Financial turnaround needed following two years of depleted reserves
A reconstituted board and leadership team at the Sebastopol Center for the Arts (SCA) is poised to leap into a “grassroots future” for the nonprofit, volunteer-based organization based on returning to its original programs, practices and philosophy.
Founded in 1988 out of a spare closet at the Sebastopol Chamber of Commerce, the west county’s major art facility and program center over the last two years veered into unsustainable economic times and depleted much of its financial reserves. But the new leadership has now cut $200,000 in expenses while preserving all of its programming and is now looking for a big boost from past, present and new members and volunteers.
“We are all here to support the arts which stimulates, celebrates and enriches all of our lives,” SCA board president Sally Baker told a large crowd of supporters at a “town hall” meeting about the center’s future, held on Leap Day last Saturday at the center.
“We know we are preaching to the choir, but thanks for being here.”
SCA’s artistic director Catherine Devriese and CFO Una Glass outlined new financial plans that will preserve SCA’s many programs including open studio tour events ArTrails and Art at the Source and the annual Sebastopol Documentary Film Festival, screening this year from March 27-29. Other year-round programs include live music and literary performances, ceramics and other art classes, juried gallery shows and arts education programs for all ages. The center is supported by memberships and participation fees, limited one-time government grants and individual and local business donations. Its overall budget for 2020 is $850,000.
“We’re OK, but we had a significant decrease in our reserves over the past two years,” reported Glass, who is a contract fiscal consultant and not an employee. “The board had to lay off most of the higher paid staff and go back to the earlier years of relying more on volunteers and community support. We’re facing a lean, but not mean, future. We are seeking to build a grassroots future.”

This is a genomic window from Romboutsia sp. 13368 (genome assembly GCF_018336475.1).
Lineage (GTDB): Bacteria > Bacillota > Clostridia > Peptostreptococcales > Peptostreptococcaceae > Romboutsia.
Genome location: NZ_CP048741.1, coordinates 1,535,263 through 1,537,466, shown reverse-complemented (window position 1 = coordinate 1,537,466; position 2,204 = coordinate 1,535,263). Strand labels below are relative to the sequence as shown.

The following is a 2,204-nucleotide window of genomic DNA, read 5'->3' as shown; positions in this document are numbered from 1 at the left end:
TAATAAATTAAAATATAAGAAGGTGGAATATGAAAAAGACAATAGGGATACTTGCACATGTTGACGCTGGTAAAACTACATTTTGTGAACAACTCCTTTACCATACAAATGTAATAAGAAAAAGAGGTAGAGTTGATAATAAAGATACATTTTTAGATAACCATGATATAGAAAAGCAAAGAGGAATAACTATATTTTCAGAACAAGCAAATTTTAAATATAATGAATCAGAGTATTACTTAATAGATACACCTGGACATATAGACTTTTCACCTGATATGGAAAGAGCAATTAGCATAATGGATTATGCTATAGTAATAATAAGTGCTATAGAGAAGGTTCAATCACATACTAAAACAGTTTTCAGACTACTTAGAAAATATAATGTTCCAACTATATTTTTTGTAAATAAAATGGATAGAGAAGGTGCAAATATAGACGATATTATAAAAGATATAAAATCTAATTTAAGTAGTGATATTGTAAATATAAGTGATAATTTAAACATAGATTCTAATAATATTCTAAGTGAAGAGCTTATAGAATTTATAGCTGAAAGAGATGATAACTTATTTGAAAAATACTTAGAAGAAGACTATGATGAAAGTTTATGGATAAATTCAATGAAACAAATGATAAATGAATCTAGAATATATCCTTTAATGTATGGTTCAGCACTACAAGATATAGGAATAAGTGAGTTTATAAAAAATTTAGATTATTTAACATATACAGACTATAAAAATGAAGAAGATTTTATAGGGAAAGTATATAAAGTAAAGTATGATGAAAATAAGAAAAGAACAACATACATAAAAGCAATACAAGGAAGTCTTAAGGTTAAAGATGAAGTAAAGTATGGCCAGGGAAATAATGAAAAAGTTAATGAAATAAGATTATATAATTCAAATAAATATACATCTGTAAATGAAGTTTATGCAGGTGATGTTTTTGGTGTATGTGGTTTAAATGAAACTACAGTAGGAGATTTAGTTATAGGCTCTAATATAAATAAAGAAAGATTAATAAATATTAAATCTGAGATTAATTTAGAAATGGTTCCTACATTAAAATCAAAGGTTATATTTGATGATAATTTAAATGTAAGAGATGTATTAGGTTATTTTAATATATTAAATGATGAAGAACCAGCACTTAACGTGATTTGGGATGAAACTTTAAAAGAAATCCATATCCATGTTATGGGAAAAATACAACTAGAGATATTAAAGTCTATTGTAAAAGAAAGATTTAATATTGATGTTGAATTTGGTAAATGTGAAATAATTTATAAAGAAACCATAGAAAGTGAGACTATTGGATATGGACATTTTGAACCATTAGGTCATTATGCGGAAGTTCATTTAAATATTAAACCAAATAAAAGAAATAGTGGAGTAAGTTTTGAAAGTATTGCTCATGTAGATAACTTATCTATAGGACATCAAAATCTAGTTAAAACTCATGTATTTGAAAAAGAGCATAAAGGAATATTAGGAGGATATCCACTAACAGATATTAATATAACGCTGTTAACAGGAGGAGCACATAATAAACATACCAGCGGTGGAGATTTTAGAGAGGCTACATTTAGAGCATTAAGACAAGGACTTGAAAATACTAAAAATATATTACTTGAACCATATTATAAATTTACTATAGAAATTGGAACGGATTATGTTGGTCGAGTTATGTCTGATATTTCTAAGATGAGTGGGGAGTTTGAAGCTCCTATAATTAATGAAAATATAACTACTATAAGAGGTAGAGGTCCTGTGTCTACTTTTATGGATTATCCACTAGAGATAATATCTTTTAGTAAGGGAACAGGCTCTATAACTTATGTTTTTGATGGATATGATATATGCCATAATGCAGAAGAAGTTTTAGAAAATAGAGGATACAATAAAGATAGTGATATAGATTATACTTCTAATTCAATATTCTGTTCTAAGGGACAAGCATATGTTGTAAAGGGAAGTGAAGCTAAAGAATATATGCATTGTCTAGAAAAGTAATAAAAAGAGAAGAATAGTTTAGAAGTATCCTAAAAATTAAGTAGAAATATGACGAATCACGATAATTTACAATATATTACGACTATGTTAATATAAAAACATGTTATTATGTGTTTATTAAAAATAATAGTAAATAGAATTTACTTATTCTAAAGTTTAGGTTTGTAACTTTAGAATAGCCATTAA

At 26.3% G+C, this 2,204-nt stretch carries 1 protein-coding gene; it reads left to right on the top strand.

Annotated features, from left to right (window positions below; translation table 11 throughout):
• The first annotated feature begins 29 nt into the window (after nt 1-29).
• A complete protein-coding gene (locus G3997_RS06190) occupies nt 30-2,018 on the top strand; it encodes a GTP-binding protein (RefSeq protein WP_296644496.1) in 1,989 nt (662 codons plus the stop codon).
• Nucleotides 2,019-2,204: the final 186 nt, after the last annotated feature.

SCA now has nine employees, led by Devriese who has been at SCA for nine years. Other employees do facilities maintenance, art instruction, volunteer coordination, administration and community outreach. Baker is joined on the SCA board by Timothy Near, Erica Phillips, Audra Caron, Lu Frazier, Marsha Sue Lustig, Sue Labouvie and Steve Wax.
Baker, who is a retired arts teacher and painter, said her hopes are the SCA can continue supporting the arts during times when arts programs, funding and curriculums are being cut on local schools.
“We’ve been fighting for a long time to preserve our arts because we know how important the arts matters to all our lives,” she said.
The Sebastopol Center for the Arts was founded in 1988 by Linda Galletta, Bill Haigwood and other members of the chamber of commerce’s economic development committee. Galletta served as executive director until her retirement in 2017. For many years she was the center’s only paid employee. Following Galletta’s retirement, the board of directors sought new expansions and development and added new executive staff, including Anjana Utarid to replace Galletta.
As explained by Glass and Devriese on Saturday, a historic flood (2019), two major wildfires (2017 and 2019) and debilitating forced power outages (2019) caused a series of economic calamities which thwarted the center’s growth and expansion plans.
“We know you were worried,” Devriese told the crowd of more than 100 people. “So we wanted to tell you we’re really OK. ‘Onward’ is our motto.” The new direction for SCA will be based on the three fundamental principles of transparency, respectful communication and collaboration, Devriese said.
“We have to rely on you,” she said. “Nothing can be done by just a small handful of people.”
Saturday’s attendees were given purple pencils and asked to circulate among tables representing the various activities and programs operated under the umbrella of SCA. Individuals used their pencils to renew their paid memberships, volunteer, make donation pledges and offer written comments and questions.
SCA operates in seven different art program areas, including visual arts, literary arts, ceramics, performance, arts education and film. It also offers two prominent annual open studio tour events. Education programs for 2020 are budgeted to cost $65,000, similar to the cost for this month’s 13th annual Sebastopol Documentary Film Festival. Art Trails, Art at the Source and one other open studio event are budgeted to cost $115,000.
Direct fees and earned income from renting the facility covers 76% of the budget and 24% comes from voluntary contributions, Glass reported.
The Sebastopol Center for the Arts has a long-term lease with the County of Sonoma for use of the Sebastopol Veteran’s Memorial Building on High Street in Sebastopol. The nonprofit pays an annual rent and must provide all maintenance. Over its 32 years, SCA has been located in the basement of the Sebastopol Methodist Church, a brief stay in crammed quarters on Laguna Way and in a renovated train depot building on Depot Street, which is now part of the Barlow. SCA moved to the Veteran’s Building in 2010.